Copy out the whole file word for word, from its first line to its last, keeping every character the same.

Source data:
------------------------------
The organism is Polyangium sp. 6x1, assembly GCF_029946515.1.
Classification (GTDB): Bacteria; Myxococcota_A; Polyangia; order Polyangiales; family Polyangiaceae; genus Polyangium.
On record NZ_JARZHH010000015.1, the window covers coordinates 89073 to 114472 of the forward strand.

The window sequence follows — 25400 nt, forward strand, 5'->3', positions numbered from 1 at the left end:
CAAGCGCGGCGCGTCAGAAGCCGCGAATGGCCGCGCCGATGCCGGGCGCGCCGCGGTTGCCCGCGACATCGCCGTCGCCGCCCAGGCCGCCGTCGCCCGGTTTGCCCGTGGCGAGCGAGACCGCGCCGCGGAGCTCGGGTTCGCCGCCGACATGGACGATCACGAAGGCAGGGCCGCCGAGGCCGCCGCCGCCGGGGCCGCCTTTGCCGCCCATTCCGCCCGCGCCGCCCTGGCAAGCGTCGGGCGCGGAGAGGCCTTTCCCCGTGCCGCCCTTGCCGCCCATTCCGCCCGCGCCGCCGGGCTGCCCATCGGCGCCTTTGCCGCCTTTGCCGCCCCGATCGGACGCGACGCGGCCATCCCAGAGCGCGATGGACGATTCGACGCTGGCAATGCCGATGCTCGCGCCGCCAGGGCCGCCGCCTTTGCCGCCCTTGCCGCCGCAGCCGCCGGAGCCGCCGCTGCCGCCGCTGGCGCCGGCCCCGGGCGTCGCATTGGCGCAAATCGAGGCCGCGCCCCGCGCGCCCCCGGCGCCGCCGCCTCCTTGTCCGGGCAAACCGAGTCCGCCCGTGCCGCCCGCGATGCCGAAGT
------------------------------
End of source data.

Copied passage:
The organism is Polyangium sp. 6x1, assembly GCF_029946515.1.
Classification (GTDB): Bacteria; Myxococcota_A; Polyangia; order Polyangiales; family Polyangiaceae; genus Polyangium.
On record NZ_JARZHH010000015.1, the window covers coordinates 89073 to 114472 of the forward strand.

The window sequence follows — 25400 nt, forward strand, 5'->3', positions numbered from 1 at the left end:
CAAGCGCGGCGCGTCAGAAGCCGCGAATGGCCGCGCCGATGCCGGGCGCGCCGCGGTTGCCCGCGACATCGCCGTCGCCGCCCAGGCCGCCGTCGCCCGGTTTGCCCGTGGCGAGCGAGACCGCGCCGCGGAGCTCGGGTTCGCCGCCGACATGGACGATCACGAAGGCAGGGCCGCCGAGGCCGCCGCCGCCGGGGCCGCCTTTGCCGCCCATTCCGCCCGCGCCGCCCTGGCAAGCGTCGGGCGCGGAGAGGCCTTTCCCCGTGCCGCCCTTGCCGCCCATTCCGCCCGCGCCGCCGGGCTGCCCATCGGCGCCTTTGCCGCCTTTGCCGCCCCGATCGGACGCGACGCGGCCATCCCAGAGCGCGATGGACGATTCGACGCTGGCAATGCCGATGCTCGCGCCGCCAGGGCCGCCGCCTTTGCCGCCCTTGCCGCCGCAGCCGCCGGAGCCGCCGCTGCCGCCGCTGGCGCCGGCCCCGGGCGTCGCATTGGCGCAAATCGAGGCCGCGCCCCGCGCGCCCCCGGCGCCGCCGCCTCCTTGTCCGGGCAAACCGAGTCCGCCCGTGCCGCCCGCGATGCCGAAGT